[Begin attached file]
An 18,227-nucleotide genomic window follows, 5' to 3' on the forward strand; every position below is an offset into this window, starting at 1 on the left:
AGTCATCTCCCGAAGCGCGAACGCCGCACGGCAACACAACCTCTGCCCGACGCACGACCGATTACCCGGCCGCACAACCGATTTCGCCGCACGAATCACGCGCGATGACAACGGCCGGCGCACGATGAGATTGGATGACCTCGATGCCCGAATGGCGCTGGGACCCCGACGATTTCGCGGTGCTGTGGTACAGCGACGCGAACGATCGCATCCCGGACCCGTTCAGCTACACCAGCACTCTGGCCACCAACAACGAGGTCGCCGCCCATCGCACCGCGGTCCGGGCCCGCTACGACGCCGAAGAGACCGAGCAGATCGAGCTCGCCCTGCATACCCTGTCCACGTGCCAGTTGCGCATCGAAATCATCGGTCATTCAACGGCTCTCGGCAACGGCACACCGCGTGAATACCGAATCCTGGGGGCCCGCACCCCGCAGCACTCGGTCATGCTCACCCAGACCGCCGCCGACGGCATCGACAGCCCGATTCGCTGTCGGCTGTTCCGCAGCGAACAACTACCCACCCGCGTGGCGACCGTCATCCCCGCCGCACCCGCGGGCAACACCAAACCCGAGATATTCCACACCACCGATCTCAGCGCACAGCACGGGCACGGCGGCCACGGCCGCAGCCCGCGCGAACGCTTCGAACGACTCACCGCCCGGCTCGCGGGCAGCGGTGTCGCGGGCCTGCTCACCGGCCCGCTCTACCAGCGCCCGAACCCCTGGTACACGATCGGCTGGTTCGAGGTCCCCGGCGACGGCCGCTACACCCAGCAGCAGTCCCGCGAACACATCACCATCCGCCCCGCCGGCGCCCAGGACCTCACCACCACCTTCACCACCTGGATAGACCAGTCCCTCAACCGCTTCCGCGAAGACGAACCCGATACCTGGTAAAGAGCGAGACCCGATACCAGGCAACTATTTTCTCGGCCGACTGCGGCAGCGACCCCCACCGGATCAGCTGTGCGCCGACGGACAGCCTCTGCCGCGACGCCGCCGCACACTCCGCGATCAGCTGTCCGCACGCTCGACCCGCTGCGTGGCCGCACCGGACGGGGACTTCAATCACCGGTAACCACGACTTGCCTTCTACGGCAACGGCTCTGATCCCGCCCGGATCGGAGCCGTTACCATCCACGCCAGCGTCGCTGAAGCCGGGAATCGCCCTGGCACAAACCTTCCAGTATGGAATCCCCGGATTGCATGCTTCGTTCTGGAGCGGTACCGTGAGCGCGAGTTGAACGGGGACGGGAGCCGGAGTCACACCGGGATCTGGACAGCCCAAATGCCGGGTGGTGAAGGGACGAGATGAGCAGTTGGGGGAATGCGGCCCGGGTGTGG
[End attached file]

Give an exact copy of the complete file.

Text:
An 18,227-nucleotide genomic window follows, 5' to 3' on the forward strand; every position below is an offset into this window, starting at 1 on the left:
AGTCATCTCCCGAAGCGCGAACGCCGCACGGCAACACAACCTCTGCCCGACGCACGACCGATTACCCGGCCGCACAACCGATTTCGCCGCACGAATCACGCGCGATGACAACGGCCGGCGCACGATGAGATTGGATGACCTCGATGCCCGAATGGCGCTGGGACCCCGACGATTTCGCGGTGCTGTGGTACAGCGACGCGAACGATCGCATCCCGGACCCGTTCAGCTACACCAGCACTCTGGCCACCAACAACGAGGTCGCCGCCCATCGCACCGCGGTCCGGGCCCGCTACGACGCCGAAGAGACCGAGCAGATCGAGCTCGCCCTGCATACCCTGTCCACGTGCCAGTTGCGCATCGAAATCATCGGTCATTCAACGGCTCTCGGCAACGGCACACCGCGTGAATACCGAATCCTGGGGGCCCGCACCCCGCAGCACTCGGTCATGCTCACCCAGACCGCCGCCGACGGCATCGACAGCCCGATTCGCTGTCGGCTGTTCCGCAGCGAACAACTACCCACCCGCGTGGCGACCGTCATCCCCGCCGCACCCGCGGGCAACACCAAACCCGAGATATTCCACACCACCGATCTCAGCGCACAGCACGGGCACGGCGGCCACGGCCGCAGCCCGCGCGAACGCTTCGAACGACTCACCGCCCGGCTCGCGGGCAGCGGTGTCGCGGGCCTGCTCACCGGCCCGCTCTACCAGCGCCCGAACCCCTGGTACACGATCGGCTGGTTCGAGGTCCCCGGCGACGGCCGCTACACCCAGCAGCAGTCCCGCGAACACATCACCATCCGCCCCGCCGGCGCCCAGGACCTCACCACCACCTTCACCACCTGGATAGACCAGTCCCTCAACCGCTTCCGCGAAGACGAACCCGATACCTGGTAAAGAGCGAGACCCGATACCAGGCAACTATTTTCTCGGCCGACTGCGGCAGCGACCCCCACCGGATCAGCTGTGCGCCGACGGACAGCCTCTGCCGCGACGCCGCCGCACACTCCGCGATCAGCTGTCCGCACGCTCGACCCGCTGCGTGGCCGCACCGGACGGGGACTTCAATCACCGGTAACCACGACTTGCCTTCTACGGCAACGGCTCTGATCCCGCCCGGATCGGAGCCGTTACCATCCACGCCAGCGTCGCTGAAGCCGGGAATCGCCCTGGCACAAACCTTCCAGTATGGAATCCCCGGATTGCATGCTTCGTTCTGGAGCGGTACCGTGAGCGCGAGTTGAACGGGGACGGGAGCCGGAGTCACACCGGGATCTGGACAGCCCAAATGCCGGGTGGTGAAGGGACGAGATGAGCAGTTGGGGGAATGCGGCCCGGGTGTGG